IELTS

If you are interested in studying in Australia then you will probably need to sit the IELTS test. It’s a test that will find your level of English ability and give you a score out of nine. A score of one is the worst and a score of nine is the best (even most native English speakers can’t get more than an 8.5). Your overall score is taken from your average in each of the 4 tests; listening, speaking, reading and writing. Minimum IELTS requirements are set by Colleges and universities. Colleges generally want a score over 5.5, Universities over 6 but some courses require higher scores. Colleges and Universities will often want you to score over a certain mark in each of the 4 tests. BSC Nursing needs a 6.5 overall and no band lower than 6.5. A diploma of Nursing needs a 7 overall and no band less than 7. IELTS has two separate streams, Academic and General. Make sure to complete Academic if you want to study as most courses require it.

So what are the IELTS tests?

Listening

In the listening test you will hear someone reading a text, and you will be asked to answer some questions about what you heard. You will get to listen to it twice so don’t stress out if you miss something the first time. Finally, don’t worry if you didn’t understand everything! Everyone hoping to score a 4 all the way up to a 9 will be taking the same test so the later questions will be very very hard.

Speaking

The speaking test is the one that a lot of people are worried about. It has 3 parts. In part 1 the examiner will ask you some questions about yourself, your family, your work and your interests. If you don’t understand a question you can ask them to repeat themselves but they can’t explain. Again, they will probably ask some questions that you won’t understand. That’s OK. The best thing to do is to take a guess. In part 2 you will be given a card with a topic and some related talking points (you don’t have to use these, it just makes it easier). The topics can be anything from your dreams to extreme sports. You will have 1 minute to prepare then you will be asked to talk for 1-2 minutes about your topic. If you don’t have much to say about the topic, tell the examiner why you don’t. If they ask you about computer games but you don’t play them, tell them why you don’t play and tell them about what you do instead. In part 3 you will have a conversation, and the examiner will ask you questions about what you said in part 2. Normally the examiner will be nice and try to work with you to get you to use some special vocabulary.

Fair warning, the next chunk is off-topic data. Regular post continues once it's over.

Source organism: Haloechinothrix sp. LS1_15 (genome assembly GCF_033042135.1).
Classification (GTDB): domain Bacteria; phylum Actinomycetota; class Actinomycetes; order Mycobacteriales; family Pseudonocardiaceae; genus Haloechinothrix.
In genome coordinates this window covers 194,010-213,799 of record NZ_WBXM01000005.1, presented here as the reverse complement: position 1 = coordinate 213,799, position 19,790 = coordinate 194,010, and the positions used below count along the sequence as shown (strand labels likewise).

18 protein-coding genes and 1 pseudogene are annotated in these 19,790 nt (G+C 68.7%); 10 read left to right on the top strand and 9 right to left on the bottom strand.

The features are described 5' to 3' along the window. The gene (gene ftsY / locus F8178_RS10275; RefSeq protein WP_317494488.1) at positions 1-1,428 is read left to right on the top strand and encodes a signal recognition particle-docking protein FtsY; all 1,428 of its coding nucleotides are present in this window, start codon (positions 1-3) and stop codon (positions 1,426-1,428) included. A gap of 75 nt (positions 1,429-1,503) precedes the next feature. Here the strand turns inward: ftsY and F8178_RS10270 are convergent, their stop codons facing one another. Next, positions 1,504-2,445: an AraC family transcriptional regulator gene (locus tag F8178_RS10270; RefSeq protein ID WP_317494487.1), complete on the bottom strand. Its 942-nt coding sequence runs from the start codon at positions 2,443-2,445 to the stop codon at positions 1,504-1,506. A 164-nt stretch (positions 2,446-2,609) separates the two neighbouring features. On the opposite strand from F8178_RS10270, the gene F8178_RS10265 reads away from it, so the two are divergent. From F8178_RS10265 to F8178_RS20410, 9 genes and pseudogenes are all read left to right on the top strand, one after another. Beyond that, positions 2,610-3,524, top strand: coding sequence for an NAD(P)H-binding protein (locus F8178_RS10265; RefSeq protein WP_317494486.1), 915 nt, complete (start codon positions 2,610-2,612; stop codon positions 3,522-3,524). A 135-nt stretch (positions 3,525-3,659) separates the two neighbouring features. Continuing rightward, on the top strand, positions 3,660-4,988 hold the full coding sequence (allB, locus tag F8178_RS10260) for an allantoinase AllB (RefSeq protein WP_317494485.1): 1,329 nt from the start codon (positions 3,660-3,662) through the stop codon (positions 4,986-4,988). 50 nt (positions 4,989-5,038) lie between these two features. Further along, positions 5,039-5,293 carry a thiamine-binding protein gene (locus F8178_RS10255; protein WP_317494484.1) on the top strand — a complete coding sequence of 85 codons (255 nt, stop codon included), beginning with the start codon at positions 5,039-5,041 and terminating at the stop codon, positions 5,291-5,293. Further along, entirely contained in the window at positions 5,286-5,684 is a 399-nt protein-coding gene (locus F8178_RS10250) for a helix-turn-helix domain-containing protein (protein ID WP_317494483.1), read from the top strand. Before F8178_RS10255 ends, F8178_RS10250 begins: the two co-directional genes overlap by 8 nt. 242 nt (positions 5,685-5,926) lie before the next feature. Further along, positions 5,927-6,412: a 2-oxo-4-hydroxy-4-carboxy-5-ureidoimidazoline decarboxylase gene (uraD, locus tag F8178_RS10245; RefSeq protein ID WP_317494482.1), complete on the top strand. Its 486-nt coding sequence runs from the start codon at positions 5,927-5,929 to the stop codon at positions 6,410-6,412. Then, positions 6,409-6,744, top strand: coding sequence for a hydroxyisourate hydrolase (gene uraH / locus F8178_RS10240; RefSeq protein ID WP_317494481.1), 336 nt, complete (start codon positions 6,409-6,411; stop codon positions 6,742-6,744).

Reading

The reading test will probably not be too hard for you if you have already gotten this far. It is basically the same as the listening but you will be answering questions about something you read instead of heard. What you have to read will depend on whether you are taking the Academic or the General test. In the General test they will give you something from a book or a magazine. In the Academic test they will give you some texts talking about an Academic field (fingers crossed it’s something you are familiar with). The texts are harder but they mark more leniently. People who learned English by studying do better in Academic than General.

Writing

The writing section is the one that most people have trouble with. It’s broken into two questions. The first question is very different for General tests and Academic tests. In General, you will be asked to write a letter about something to someone. You could be asking to a friend about a holiday or a landlord about a leak. In the Academic test you will be given some data in graph or table form and you will be asked to describe it. Part two is the same for both tests. They will give you a very broad essay question and you will be asked to give an extended response. There is no “right answer” to the question. Some people can score full marks writing about how the sky is green if they make a good argument. This is where most people slip up on IELTS. They are not just marking your English skills, they are also marking how you write essays. Different countries write essays in different ways and the way you are used to writing essays might be very different to how we write essays in English.

Tracy HopkinsComment